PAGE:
[Msa-discuss] Making Modernism in Chicago // NEH summer 2019 institute

Liesl Olson olsonl at newberry.org
Sun Nov 4 16:47:02 EST 2018


Please consider applying for this upcoming summer institute--which will include archives, site visits throughout Chicago, and some stellar guest faculty.


Making Modernism: Literature and Culture in Chicago, 1893-1955
NEH Summer Institute for College and University Faculty at the Newberry Library

What is Chicago’s contribution to the modernist movement?  This institute will explore Chicago’s distinct literary and artistic culture as well as the city’s connections to other modernist metropoles. We will consider the dominant styles and guiding aesthetics that characterize Chicago from the turn of the century through the aftermath of the Second World War, asking how Chicago’s cultural output during these decades is connected more broadly to transatlantic modernism. The institute will begin by studying the persistent cultural resonances of the 1893 World’s Fair, which gave rise to many of the city’s key cultural institutions, clubs, and smaller arts organizations. We will then explore what scholars have called the “Chicago literary renaissance” of the 1910s and 1920s, particularly the work of writers who challenged the subjects and styles of a genteel literary
tradition. We will look at the interracial collaborations supported by the Works Progress Administration in Chicago during the Great Depression, considered the beginning of the Chicago Black Renaissance, a period from the 1930s through the early 1950s which has inspired a rapidly growing body of scholarship. An important goal of the institute is to develop an expansive understanding of literary history that brings together Modernist Studies and African American Studies.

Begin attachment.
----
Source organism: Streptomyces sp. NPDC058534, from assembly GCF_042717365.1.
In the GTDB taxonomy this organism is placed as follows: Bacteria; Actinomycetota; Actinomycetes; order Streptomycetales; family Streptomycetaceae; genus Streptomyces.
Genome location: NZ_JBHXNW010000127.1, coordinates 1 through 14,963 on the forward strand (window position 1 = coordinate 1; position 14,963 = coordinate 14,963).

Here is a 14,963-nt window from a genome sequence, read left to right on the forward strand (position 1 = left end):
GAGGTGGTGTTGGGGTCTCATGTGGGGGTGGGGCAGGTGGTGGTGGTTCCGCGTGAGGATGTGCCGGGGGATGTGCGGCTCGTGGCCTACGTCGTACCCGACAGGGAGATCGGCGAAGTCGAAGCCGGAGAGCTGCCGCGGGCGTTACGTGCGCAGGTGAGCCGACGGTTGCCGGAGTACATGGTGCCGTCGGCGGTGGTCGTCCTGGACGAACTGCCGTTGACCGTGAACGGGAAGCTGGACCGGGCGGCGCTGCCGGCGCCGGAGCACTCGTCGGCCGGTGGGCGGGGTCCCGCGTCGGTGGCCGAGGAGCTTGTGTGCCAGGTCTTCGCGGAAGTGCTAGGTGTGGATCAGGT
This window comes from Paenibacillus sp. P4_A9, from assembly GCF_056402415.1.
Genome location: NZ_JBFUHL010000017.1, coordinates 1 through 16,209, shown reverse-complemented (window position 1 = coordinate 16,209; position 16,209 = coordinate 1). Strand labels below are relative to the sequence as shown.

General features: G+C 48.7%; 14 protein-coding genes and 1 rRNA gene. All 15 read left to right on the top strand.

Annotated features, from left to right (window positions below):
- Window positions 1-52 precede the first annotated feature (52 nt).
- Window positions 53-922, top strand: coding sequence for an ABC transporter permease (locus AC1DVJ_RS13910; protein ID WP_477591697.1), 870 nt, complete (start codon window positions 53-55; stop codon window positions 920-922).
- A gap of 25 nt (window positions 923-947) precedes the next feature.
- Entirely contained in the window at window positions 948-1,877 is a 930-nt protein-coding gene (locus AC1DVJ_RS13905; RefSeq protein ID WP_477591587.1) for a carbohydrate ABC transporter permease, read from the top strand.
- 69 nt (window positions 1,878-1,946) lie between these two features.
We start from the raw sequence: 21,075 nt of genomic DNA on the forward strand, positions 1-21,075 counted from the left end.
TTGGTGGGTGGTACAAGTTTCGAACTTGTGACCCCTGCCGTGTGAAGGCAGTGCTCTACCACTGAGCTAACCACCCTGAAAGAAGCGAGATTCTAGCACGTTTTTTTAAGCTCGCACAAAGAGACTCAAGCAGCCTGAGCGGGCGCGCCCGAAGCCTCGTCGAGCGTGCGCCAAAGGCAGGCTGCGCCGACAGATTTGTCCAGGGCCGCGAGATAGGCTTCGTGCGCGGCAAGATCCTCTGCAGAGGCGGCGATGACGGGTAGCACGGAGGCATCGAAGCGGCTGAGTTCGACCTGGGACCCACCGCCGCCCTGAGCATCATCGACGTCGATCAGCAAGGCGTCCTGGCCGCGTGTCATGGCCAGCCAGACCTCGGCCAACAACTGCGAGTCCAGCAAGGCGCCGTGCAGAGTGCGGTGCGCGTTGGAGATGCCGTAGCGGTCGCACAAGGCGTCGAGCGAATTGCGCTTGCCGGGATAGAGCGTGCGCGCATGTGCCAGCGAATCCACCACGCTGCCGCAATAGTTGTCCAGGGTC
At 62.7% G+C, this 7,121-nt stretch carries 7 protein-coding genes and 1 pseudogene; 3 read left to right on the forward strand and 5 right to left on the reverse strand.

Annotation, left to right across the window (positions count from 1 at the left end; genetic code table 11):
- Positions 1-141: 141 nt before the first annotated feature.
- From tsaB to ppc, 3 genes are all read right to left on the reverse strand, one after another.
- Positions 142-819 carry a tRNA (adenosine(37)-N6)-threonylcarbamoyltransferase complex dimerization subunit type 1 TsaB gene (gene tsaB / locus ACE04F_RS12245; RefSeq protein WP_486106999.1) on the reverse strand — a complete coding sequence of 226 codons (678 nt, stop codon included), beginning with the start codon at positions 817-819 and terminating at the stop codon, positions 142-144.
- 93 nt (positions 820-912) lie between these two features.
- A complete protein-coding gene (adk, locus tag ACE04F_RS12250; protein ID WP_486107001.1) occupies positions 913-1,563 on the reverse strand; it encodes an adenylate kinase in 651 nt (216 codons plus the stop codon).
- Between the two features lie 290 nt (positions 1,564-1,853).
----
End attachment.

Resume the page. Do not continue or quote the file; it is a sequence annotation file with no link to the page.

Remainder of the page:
Each week of the institute will include site visits to Chicago museums, clubs, neighborhoods, landmarks, or archives, including the Art Institute of Chicago, the Arts Club, Jane Addams Hull-House Museum and the South Side Community Art Center. There also will be an organized trip to the Harsh Research Collection of Afro-American History and Literature at the Carter G. Woodson Library, the oldest and largest African American Studies repository in the Midwest.

Liesl Olson (director)
Davarian Baldwin
Jacqueline Goldsby
Amy Mooney
Walter Benn Michaels 
Sarah Kelly Oehler

Application Deadline: March 1, 2019 (applicants will be notified on March 29, 2019)
July 8- August 3, 2019
Stipend: $3,300

See you soon in Columbus!

Liesl Olson
Director of Chicago Studies
Newberry Library
60 West Walton Street
Chicago, IL 60610
olsonl at newberry.org

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